The reign of Queen Victoria (1837-1901) was a time of climax for the British Empire. The living standard of everyone rose as a result of the wealth. The British people acquired a new feeling of national pride, self-confidence. The second half of the 19th century brought reforms in education. New universities were founded. Towards the end of the century, state primary schools were built and free education became compulsory for all children. In response to the changes and the great rise to power that Britain had experienced, self-consciousness and introspection (vědomí vlastního já a sebepozorování) were reflected in literature. Other trends in literature included two kinds of counter-reaction to the rapid industrialization and its accompanying social problems. The aesthetic movement –art for art´s sake (umění pro umění) – Oscar Wilde and critical realistic novelists, on the other hand. During Queen Victoria´s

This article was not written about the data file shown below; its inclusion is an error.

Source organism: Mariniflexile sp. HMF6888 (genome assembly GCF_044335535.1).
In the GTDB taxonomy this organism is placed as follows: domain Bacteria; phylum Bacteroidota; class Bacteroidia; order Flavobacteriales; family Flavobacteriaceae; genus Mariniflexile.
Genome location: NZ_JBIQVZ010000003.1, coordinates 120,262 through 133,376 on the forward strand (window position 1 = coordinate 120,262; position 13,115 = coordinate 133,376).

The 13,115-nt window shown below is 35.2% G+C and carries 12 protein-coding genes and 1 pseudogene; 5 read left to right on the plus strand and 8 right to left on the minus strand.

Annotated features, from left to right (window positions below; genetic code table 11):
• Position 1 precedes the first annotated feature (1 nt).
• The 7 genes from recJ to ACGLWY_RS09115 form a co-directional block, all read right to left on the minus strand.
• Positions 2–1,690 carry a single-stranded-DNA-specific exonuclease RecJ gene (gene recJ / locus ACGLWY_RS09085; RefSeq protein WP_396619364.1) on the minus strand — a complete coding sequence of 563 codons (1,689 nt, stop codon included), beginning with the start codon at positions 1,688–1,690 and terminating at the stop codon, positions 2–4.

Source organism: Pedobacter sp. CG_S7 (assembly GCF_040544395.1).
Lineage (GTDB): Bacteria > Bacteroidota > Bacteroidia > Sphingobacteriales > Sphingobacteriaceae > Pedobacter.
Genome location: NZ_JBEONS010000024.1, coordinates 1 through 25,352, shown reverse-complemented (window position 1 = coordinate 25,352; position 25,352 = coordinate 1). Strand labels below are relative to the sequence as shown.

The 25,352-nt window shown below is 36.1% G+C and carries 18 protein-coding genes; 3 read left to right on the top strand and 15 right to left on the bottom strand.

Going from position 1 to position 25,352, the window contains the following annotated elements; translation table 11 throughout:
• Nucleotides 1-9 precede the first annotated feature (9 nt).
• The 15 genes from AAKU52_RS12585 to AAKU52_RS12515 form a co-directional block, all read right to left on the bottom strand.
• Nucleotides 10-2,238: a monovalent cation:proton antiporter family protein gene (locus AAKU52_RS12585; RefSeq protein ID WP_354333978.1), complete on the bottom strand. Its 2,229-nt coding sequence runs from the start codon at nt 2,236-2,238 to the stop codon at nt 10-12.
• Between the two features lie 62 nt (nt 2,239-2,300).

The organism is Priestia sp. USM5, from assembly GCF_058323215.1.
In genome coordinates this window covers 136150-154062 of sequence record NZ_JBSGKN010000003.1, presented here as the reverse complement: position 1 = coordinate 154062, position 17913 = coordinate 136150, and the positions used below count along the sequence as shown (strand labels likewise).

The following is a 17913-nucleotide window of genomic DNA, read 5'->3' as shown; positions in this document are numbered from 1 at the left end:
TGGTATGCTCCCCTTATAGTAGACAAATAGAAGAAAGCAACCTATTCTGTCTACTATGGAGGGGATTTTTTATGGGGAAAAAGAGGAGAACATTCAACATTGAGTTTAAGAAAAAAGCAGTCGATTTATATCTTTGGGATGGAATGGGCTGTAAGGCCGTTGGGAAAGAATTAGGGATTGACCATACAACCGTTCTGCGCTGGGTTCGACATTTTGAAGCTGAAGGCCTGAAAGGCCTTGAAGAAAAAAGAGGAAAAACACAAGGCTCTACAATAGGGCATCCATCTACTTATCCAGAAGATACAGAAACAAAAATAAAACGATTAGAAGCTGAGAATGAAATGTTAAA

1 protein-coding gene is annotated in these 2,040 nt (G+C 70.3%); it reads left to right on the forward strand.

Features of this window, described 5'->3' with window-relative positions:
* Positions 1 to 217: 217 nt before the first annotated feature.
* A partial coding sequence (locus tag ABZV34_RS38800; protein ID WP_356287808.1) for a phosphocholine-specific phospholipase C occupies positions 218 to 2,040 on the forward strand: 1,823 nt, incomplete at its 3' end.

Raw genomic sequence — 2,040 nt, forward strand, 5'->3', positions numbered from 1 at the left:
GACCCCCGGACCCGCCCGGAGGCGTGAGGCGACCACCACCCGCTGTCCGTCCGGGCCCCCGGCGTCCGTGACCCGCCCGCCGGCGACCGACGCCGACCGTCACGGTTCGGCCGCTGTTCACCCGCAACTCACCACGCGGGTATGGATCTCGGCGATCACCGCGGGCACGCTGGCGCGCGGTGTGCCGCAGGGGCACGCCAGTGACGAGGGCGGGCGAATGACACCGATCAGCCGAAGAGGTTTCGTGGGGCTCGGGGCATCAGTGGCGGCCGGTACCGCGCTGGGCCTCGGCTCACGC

Reign, two significant works were published. Charles Darwin´s Origin of Species helped to undermine traditional religious beliefs and values. Marx and Engels, who at that time lived in London, published their Communist Manifesto, which later led to workers´revolutions throughout Europe. The desire for a socially just society led many writers to entertain the idea of a socialist system (G.B.Shaw, H.G.Wells and others.) In 1906 the Labour Party became an official party in Parliament and the significant opposition to Liberals was formed.